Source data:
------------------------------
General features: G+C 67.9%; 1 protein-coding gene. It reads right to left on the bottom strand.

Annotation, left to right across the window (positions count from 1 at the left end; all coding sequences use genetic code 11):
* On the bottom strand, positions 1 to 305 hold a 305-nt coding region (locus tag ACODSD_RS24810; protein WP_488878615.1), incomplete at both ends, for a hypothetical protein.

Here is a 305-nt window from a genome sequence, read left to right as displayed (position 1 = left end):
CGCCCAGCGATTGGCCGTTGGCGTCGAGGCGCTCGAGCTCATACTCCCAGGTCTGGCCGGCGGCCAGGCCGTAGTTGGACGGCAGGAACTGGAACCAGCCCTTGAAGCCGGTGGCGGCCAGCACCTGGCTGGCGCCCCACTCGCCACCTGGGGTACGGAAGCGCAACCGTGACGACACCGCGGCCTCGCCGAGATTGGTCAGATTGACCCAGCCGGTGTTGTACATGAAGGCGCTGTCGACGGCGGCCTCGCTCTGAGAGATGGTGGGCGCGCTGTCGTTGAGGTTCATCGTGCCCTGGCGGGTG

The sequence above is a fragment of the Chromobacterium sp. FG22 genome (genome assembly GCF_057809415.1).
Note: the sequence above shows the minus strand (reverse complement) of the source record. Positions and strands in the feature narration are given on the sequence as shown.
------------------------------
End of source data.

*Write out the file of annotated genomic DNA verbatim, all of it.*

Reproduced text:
General features: G+C 67.9%; 1 protein-coding gene. It reads right to left on the bottom strand.

Annotation, left to right across the window (positions count from 1 at the left end; all coding sequences use genetic code 11):
* On the bottom strand, positions 1 to 305 hold a 305-nt coding region (locus tag ACODSD_RS24810; protein WP_488878615.1), incomplete at both ends, for a hypothetical protein.

Here is a 305-nt window from a genome sequence, read left to right as displayed (position 1 = left end):
CGCCCAGCGATTGGCCGTTGGCGTCGAGGCGCTCGAGCTCATACTCCCAGGTCTGGCCGGCGGCCAGGCCGTAGTTGGACGGCAGGAACTGGAACCAGCCCTTGAAGCCGGTGGCGGCCAGCACCTGGCTGGCGCCCCACTCGCCACCTGGGGTACGGAAGCGCAACCGTGACGACACCGCGGCCTCGCCGAGATTGGTCAGATTGACCCAGCCGGTGTTGTACATGAAGGCGCTGTCGACGGCGGCCTCGCTCTGAGAGATGGTGGGCGCGCTGTCGTTGAGGTTCATCGTGCCCTGGCGGGTG

The sequence above is a fragment of the Chromobacterium sp. FG22 genome (genome assembly GCF_057809415.1).
Note: the sequence above shows the minus strand (reverse complement) of the source record. Positions and strands in the feature narration are given on the sequence as shown.